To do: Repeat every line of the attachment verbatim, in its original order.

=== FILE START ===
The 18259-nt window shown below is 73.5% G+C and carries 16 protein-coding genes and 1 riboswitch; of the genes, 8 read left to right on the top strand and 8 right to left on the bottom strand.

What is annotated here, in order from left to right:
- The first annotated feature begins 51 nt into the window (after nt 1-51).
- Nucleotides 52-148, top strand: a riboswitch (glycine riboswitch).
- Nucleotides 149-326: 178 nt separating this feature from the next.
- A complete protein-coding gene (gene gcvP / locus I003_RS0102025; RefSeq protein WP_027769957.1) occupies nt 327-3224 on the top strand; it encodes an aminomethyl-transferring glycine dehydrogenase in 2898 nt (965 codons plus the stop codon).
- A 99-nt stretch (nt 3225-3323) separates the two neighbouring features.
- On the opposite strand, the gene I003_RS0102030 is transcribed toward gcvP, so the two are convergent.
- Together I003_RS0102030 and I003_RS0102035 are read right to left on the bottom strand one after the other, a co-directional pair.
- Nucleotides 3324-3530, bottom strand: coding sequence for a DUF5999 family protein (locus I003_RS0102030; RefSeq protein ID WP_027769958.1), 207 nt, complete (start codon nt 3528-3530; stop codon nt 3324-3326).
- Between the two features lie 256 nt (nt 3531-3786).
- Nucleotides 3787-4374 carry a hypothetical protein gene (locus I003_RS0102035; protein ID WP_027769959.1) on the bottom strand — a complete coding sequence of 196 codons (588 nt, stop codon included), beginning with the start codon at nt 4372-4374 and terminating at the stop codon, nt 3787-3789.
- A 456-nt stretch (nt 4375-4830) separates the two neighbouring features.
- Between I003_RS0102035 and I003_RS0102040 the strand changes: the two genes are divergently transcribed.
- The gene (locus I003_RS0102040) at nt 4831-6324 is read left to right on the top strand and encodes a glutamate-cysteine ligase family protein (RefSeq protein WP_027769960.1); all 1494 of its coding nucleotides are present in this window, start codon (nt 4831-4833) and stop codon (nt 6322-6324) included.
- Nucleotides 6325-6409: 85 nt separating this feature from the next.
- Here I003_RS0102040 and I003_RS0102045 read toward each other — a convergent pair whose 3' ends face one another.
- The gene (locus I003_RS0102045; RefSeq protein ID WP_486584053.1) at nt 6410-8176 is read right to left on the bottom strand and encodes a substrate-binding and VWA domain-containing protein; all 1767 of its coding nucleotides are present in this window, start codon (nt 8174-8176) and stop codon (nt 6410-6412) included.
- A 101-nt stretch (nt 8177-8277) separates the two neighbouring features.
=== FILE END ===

The 18259-nt window shown below is 73.5% G+C and carries 16 protein-coding genes and 1 riboswitch; of the genes, 8 read left to right on the top strand and 8 right to left on the bottom strand.

What is annotated here, in order from left to right:
- The first annotated feature begins 51 nt into the window (after nt 1-51).
- Nucleotides 52-148, top strand: a riboswitch (glycine riboswitch).
- Nucleotides 149-326: 178 nt separating this feature from the next.
- A complete protein-coding gene (gene gcvP / locus I003_RS0102025; RefSeq protein WP_027769957.1) occupies nt 327-3224 on the top strand; it encodes an aminomethyl-transferring glycine dehydrogenase in 2898 nt (965 codons plus the stop codon).
- A 99-nt stretch (nt 3225-3323) separates the two neighbouring features.
- On the opposite strand, the gene I003_RS0102030 is transcribed toward gcvP, so the two are convergent.
- Together I003_RS0102030 and I003_RS0102035 are read right to left on the bottom strand one after the other, a co-directional pair.
- Nucleotides 3324-3530, bottom strand: coding sequence for a DUF5999 family protein (locus I003_RS0102030; RefSeq protein ID WP_027769958.1), 207 nt, complete (start codon nt 3528-3530; stop codon nt 3324-3326).
- Between the two features lie 256 nt (nt 3531-3786).
- Nucleotides 3787-4374 carry a hypothetical protein gene (locus I003_RS0102035; protein ID WP_027769959.1) on the bottom strand — a complete coding sequence of 196 codons (588 nt, stop codon included), beginning with the start codon at nt 4372-4374 and terminating at the stop codon, nt 3787-3789.
- A 456-nt stretch (nt 4375-4830) separates the two neighbouring features.
- Between I003_RS0102035 and I003_RS0102040 the strand changes: the two genes are divergently transcribed.
- The gene (locus I003_RS0102040) at nt 4831-6324 is read left to right on the top strand and encodes a glutamate-cysteine ligase family protein (RefSeq protein WP_027769960.1); all 1494 of its coding nucleotides are present in this window, start codon (nt 4831-4833) and stop codon (nt 6322-6324) included.
- Nucleotides 6325-6409: 85 nt separating this feature from the next.
- Here I003_RS0102040 and I003_RS0102045 read toward each other — a convergent pair whose 3' ends face one another.
- The gene (locus I003_RS0102045; RefSeq protein ID WP_486584053.1) at nt 6410-8176 is read right to left on the bottom strand and encodes a substrate-binding and VWA domain-containing protein; all 1767 of its coding nucleotides are present in this window, start codon (nt 8174-8176) and stop codon (nt 6410-6412) included.
- A 101-nt stretch (nt 8177-8277) separates the two neighbouring features.